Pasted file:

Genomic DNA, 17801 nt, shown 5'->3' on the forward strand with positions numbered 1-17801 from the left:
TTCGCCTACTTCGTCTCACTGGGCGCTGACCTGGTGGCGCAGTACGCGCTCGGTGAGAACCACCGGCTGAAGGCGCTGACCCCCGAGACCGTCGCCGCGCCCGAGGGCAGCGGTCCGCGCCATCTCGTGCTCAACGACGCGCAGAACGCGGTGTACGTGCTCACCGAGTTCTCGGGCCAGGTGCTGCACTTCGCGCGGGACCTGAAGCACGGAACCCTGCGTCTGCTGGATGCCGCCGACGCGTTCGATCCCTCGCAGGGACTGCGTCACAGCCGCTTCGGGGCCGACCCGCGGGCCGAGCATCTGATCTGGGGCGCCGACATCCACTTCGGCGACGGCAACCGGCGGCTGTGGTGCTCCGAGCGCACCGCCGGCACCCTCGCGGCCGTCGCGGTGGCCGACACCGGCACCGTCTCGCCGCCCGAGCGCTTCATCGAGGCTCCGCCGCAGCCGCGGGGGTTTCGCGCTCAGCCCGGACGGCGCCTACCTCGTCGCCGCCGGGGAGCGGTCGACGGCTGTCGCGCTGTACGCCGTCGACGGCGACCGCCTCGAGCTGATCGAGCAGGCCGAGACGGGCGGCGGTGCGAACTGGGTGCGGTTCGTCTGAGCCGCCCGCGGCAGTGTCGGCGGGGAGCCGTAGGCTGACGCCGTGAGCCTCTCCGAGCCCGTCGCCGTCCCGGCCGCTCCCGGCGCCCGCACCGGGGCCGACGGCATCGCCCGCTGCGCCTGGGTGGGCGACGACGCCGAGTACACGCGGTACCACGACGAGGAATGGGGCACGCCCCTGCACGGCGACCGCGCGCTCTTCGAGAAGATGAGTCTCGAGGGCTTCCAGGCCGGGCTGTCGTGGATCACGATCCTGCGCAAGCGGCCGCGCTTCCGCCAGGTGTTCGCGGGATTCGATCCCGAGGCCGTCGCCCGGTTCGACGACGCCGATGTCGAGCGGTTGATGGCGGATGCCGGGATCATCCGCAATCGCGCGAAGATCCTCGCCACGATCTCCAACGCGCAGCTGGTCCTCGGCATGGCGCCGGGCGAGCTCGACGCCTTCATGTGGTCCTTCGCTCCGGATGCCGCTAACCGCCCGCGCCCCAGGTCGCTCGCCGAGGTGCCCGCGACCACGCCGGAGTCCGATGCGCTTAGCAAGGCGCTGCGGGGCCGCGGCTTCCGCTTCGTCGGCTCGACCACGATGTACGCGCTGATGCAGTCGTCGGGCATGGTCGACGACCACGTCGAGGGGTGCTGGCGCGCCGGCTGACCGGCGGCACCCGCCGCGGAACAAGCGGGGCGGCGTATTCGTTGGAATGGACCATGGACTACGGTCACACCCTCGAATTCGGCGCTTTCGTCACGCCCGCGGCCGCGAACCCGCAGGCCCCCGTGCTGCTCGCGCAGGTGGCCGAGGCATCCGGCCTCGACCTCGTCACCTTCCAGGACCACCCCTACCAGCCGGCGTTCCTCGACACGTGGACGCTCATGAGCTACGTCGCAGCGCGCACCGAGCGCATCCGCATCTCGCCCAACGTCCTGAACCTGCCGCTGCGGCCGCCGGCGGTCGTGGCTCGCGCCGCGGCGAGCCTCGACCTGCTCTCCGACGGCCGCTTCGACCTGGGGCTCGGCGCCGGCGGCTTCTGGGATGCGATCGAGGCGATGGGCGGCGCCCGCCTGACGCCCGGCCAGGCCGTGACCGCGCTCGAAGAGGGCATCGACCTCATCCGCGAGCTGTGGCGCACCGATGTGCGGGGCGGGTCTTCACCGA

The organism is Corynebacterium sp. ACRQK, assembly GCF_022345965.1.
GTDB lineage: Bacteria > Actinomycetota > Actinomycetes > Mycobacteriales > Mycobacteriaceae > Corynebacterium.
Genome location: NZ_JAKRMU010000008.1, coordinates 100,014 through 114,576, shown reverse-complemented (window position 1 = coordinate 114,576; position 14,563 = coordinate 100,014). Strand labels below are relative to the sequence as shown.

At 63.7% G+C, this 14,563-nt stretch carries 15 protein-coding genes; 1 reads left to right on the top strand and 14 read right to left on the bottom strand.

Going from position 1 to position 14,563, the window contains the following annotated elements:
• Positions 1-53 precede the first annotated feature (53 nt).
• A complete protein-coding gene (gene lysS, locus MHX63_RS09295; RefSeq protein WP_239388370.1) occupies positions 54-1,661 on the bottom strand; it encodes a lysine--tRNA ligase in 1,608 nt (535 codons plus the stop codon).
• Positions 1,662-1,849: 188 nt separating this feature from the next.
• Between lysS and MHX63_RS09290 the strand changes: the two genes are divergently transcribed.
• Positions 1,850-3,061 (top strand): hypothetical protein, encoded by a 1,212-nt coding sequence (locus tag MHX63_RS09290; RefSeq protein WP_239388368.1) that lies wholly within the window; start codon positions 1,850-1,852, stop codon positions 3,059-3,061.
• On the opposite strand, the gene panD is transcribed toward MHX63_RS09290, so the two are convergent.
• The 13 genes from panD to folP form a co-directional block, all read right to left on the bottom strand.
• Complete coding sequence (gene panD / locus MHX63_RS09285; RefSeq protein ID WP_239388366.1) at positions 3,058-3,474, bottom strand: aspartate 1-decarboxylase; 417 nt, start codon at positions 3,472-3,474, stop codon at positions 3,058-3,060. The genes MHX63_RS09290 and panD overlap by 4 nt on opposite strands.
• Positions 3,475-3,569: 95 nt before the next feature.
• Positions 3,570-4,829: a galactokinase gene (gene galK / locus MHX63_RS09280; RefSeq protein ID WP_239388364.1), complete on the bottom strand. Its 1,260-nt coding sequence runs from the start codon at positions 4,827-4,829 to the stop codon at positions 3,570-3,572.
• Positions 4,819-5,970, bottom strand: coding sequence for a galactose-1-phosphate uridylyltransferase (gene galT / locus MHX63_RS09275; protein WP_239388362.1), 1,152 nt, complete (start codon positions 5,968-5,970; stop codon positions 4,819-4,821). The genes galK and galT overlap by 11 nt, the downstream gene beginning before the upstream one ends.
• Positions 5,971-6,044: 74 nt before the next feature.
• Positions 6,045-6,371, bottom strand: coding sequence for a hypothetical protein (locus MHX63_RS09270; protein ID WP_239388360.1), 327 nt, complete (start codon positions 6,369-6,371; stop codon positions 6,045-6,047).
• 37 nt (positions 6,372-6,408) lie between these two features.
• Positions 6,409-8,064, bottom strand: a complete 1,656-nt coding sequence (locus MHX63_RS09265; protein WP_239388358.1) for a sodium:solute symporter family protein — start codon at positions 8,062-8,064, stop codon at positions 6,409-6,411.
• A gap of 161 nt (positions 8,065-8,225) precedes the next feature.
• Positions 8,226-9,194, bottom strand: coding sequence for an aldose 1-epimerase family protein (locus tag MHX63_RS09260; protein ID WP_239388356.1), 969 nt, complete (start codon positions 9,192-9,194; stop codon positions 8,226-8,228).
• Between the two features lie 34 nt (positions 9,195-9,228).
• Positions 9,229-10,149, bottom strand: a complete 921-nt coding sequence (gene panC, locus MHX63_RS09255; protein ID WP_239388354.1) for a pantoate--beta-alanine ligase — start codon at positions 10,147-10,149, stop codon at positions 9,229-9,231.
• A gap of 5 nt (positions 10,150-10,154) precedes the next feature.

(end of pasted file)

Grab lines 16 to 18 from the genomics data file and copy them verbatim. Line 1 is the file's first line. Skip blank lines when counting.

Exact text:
• Positions 3,475-3,569: 95 nt before the next feature.
• Positions 3,570-4,829: a galactokinase gene (gene galK / locus MHX63_RS09280; RefSeq protein ID WP_239388364.1), complete on the bottom strand. Its 1,260-nt coding sequence runs from the start codon at positions 4,827-4,829 to the stop codon at positions 3,570-3,572.
• Positions 4,819-5,970, bottom strand: coding sequence for a galactose-1-phosphate uridylyltransferase (gene galT / locus MHX63_RS09275; protein WP_239388362.1), 1,152 nt, complete (start codon positions 5,968-5,970; stop codon positions 4,819-4,821). The genes galK and galT overlap by 11 nt, the downstream gene beginning before the upstream one ends.